Children and Trauma
Children and Trauma Therapy in Philadelphia: Children can be traumatized by the tragic events they see reported on the news or that happen in their own lives, such as an incident at school or something frightening in the news. There are, however, ways parents can help their children respond that build their maturity and resilience. It is important to expand our children’s understanding of events, validate their feelings, give them extra reassurance and help them learn to cope with the risks and dangers of life.
Here’s some way to work with your children to diminish or eliminate their stress…
* Make sure you feel safe. (children and trauma) Anxious parents make anxious children. The best way to help your children feel secure in the face of upsetting event is to be a parent who feels secure. If you are too anxious about things, work on your own issues and try to calm yourself down.
* Be careful what you watch on television when children are close by. (children and trauma) Parents who watch TV news or talk shows while their kids are in eye or earshot are providing much more exposure to the media than they might imagine. Even if your children are in the next room and not in front of the TV, be aware that they can—and will—pick up on what you’re watching. Relying on print or online news sources gives you more control over a child’s exposure.
* Make sure that children feel safe. (children and trauma) They should have an unequivocal sense of safety. We should be able to say: “You are safe.”
* Find out what your children are thinking. Parents can casually ask their children what they have heard and what they think about news stories.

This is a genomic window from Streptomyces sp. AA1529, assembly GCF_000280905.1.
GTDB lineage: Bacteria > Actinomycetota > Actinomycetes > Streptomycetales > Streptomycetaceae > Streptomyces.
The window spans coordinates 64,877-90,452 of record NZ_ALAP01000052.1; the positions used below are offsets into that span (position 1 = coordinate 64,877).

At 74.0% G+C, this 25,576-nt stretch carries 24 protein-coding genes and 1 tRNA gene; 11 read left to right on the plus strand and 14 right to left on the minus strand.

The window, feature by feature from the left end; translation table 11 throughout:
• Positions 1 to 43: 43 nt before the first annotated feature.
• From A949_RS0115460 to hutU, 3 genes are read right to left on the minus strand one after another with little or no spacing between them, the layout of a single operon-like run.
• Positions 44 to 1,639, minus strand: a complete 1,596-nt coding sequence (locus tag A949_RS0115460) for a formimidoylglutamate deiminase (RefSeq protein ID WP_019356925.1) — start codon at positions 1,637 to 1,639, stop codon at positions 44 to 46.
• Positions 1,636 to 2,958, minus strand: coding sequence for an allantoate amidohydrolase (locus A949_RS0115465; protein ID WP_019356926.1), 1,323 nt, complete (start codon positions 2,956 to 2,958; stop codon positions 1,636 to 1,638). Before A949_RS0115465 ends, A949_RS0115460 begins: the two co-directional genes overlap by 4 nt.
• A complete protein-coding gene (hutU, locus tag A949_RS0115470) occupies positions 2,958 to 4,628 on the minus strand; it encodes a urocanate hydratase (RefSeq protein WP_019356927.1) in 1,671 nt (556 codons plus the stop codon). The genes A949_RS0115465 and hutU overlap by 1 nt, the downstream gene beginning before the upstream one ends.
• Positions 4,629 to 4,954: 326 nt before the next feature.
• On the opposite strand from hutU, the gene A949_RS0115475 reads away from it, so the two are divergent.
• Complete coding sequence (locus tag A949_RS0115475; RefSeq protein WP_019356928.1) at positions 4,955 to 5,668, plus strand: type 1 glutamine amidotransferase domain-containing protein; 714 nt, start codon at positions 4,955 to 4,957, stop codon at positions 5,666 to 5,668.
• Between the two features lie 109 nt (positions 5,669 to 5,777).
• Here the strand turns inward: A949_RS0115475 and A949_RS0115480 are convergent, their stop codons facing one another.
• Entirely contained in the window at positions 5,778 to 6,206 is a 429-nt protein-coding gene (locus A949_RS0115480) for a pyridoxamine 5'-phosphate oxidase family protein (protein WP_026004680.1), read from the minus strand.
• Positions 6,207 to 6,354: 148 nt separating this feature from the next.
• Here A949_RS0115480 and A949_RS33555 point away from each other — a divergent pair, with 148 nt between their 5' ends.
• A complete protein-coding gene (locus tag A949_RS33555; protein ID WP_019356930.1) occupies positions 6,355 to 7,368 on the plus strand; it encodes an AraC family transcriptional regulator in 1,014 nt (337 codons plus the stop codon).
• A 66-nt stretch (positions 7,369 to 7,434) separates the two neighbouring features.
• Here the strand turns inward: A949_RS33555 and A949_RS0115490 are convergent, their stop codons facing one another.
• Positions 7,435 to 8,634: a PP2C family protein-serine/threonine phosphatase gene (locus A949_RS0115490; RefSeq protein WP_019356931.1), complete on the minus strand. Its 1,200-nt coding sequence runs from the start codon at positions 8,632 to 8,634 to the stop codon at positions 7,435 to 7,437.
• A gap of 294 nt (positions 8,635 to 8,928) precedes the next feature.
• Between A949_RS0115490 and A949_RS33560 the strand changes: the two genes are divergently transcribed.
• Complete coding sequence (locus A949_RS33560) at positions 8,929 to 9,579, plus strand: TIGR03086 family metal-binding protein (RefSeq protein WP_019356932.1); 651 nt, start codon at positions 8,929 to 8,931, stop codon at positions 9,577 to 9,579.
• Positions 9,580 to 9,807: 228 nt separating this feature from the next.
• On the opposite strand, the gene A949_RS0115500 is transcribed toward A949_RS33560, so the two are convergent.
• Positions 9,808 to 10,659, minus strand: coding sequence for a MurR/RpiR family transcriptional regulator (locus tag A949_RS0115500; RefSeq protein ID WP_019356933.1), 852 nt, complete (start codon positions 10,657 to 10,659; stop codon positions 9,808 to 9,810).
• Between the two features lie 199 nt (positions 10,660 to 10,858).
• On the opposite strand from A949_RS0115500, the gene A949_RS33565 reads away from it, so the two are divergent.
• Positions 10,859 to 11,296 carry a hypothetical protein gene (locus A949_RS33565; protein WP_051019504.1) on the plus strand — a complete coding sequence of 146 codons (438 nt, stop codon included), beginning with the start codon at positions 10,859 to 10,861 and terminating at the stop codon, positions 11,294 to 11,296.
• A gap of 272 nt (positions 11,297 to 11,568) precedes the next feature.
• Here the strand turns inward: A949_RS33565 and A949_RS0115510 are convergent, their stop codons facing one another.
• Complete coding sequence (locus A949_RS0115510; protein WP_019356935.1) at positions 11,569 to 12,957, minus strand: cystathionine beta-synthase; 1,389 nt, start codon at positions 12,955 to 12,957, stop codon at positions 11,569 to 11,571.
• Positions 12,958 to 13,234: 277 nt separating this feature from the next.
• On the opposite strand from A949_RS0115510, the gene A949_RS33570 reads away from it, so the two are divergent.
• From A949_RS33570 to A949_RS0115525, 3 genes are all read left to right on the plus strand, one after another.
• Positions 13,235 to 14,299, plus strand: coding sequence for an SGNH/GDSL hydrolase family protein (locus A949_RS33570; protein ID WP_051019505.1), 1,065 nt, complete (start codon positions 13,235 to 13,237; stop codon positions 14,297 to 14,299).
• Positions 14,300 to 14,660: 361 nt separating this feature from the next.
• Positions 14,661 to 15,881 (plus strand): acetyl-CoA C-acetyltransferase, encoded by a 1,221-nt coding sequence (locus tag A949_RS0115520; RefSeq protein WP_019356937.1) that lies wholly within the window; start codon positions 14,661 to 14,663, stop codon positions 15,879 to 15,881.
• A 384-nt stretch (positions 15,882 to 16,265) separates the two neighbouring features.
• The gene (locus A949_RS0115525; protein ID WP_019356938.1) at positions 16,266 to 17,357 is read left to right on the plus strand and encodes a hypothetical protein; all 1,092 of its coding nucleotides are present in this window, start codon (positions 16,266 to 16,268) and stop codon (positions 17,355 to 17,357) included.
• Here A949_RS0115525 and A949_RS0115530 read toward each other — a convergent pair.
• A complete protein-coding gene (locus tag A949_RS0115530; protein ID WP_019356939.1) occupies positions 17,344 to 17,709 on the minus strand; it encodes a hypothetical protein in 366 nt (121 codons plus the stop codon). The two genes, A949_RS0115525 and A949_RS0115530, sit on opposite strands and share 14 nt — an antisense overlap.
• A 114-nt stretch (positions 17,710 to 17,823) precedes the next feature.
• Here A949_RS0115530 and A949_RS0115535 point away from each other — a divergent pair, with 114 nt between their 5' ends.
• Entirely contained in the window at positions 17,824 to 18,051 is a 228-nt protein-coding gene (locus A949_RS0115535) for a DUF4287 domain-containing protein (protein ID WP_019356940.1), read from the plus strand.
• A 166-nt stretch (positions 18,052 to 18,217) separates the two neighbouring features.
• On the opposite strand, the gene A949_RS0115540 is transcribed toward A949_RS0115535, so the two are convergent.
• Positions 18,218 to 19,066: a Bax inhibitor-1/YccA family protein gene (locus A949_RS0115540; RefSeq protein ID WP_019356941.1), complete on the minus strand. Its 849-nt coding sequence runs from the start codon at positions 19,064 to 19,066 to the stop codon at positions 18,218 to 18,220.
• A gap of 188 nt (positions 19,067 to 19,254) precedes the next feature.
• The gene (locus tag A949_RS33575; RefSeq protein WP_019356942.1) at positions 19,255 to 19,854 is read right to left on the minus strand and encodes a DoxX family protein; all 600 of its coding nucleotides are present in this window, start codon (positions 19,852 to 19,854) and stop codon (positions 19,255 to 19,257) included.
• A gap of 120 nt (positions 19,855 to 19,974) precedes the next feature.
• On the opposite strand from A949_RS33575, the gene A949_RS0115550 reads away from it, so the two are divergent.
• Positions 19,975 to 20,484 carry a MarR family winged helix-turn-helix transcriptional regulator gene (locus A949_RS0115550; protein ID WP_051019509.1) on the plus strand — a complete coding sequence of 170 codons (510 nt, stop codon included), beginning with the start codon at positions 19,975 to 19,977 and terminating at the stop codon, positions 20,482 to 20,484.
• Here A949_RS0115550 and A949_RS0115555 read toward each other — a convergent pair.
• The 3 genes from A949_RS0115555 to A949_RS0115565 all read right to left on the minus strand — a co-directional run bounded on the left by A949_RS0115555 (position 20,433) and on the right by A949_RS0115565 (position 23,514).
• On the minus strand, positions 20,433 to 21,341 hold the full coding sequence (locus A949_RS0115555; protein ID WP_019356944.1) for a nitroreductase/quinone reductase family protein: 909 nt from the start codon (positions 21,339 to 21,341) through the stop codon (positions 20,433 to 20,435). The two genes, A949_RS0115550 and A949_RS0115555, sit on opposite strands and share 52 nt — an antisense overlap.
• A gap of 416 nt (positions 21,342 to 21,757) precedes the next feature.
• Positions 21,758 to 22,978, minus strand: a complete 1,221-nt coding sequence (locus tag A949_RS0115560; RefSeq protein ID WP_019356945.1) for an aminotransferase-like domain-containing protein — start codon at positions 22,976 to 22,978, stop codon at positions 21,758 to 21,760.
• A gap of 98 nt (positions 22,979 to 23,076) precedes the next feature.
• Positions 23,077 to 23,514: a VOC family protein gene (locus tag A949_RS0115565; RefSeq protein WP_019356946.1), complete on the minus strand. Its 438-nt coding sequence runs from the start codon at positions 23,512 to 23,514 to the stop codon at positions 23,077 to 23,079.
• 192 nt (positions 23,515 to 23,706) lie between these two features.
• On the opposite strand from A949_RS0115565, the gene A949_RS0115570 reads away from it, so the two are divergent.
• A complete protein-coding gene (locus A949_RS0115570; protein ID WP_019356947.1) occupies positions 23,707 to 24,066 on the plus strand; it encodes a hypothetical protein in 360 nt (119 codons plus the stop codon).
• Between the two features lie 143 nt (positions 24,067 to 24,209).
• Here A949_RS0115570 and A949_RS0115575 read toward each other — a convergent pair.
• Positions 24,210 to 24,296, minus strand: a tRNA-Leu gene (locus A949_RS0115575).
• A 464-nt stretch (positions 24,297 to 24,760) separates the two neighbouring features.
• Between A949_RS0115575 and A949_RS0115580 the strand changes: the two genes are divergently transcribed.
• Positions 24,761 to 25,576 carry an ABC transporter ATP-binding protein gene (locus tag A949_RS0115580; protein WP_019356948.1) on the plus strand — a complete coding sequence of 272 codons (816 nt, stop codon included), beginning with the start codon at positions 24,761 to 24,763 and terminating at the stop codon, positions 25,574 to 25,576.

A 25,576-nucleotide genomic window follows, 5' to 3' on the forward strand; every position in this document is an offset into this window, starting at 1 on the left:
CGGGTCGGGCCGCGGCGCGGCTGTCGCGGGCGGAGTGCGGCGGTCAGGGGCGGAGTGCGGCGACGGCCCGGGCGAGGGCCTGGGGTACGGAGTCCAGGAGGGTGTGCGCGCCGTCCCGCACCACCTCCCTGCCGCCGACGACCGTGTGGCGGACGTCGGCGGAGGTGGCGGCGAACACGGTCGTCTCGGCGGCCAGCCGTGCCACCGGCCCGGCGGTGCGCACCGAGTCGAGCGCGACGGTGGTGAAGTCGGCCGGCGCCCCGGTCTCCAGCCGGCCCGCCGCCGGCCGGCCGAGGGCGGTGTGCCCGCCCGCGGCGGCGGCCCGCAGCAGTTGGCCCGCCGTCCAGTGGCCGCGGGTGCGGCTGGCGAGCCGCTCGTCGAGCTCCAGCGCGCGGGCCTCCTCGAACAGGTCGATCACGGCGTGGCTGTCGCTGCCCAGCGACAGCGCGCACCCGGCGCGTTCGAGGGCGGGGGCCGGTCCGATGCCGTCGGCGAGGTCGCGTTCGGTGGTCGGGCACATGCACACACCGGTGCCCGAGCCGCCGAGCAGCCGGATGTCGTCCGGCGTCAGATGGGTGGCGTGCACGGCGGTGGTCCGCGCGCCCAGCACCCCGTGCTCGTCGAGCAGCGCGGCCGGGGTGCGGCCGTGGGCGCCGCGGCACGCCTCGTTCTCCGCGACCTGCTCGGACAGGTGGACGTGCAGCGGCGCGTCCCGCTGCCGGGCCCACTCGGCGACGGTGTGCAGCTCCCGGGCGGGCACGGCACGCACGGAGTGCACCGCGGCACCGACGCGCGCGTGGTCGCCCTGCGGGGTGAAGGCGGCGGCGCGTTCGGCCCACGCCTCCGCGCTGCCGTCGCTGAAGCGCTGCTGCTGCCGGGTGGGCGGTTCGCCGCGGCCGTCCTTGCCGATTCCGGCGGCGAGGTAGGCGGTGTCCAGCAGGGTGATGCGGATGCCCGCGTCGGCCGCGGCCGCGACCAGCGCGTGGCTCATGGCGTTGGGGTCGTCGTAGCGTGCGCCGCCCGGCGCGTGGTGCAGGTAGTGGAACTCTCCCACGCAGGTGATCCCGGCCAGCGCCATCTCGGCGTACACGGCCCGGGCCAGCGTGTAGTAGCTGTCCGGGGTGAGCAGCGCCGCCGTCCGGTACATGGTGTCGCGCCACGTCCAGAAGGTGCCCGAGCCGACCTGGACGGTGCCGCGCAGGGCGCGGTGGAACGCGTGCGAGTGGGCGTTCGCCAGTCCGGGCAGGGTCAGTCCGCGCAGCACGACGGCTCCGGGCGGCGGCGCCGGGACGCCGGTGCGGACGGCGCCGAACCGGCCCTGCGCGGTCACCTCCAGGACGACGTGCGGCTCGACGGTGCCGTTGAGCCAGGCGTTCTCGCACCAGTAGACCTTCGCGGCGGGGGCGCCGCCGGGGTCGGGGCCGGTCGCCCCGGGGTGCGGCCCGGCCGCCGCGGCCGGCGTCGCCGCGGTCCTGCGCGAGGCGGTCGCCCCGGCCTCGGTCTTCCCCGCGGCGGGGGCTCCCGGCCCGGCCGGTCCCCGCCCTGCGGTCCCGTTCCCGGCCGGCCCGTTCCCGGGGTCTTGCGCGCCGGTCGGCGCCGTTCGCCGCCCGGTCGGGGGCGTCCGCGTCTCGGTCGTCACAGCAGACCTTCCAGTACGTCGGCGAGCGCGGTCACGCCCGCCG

* Let your children guide you about what information they want. (children and trauma) Let them ask questions. Answer all their questions. Do it in a reassuring and age-appropriate way. Children are your guides about how far to go. They will ask questions until they are satisfied with the information they have acquired.
* Give lots of added support and comfort, plus reassurance about safety. (children and trauma) Children may need extra hugs, or a few extra reassuring statements about the current news stories.
You need to realize you cannot hide facts from your children. But don’t frighten them unnecessarily—even if you mean to protect them. Try to keep their lives as ‘normal’ as possible when a traumatic event occurs. By keeping a routine in place, you can communicate in a meaningful way that everything is okay and that they are safe and secure (even though as adults, we didn’t feel quite that way). And show them that life goes on and there are lots of good things to look forward to in their future.
Also, don’t be hesitant to turn to professional help if you think you need it. Sometimes children feel more comfortable opening up to a professional than their own family members.
If you are struggling with the idea of children and traum and need help supporting them, call 267-324-9564 Center for Growth / Play Therapy in Philadelphia.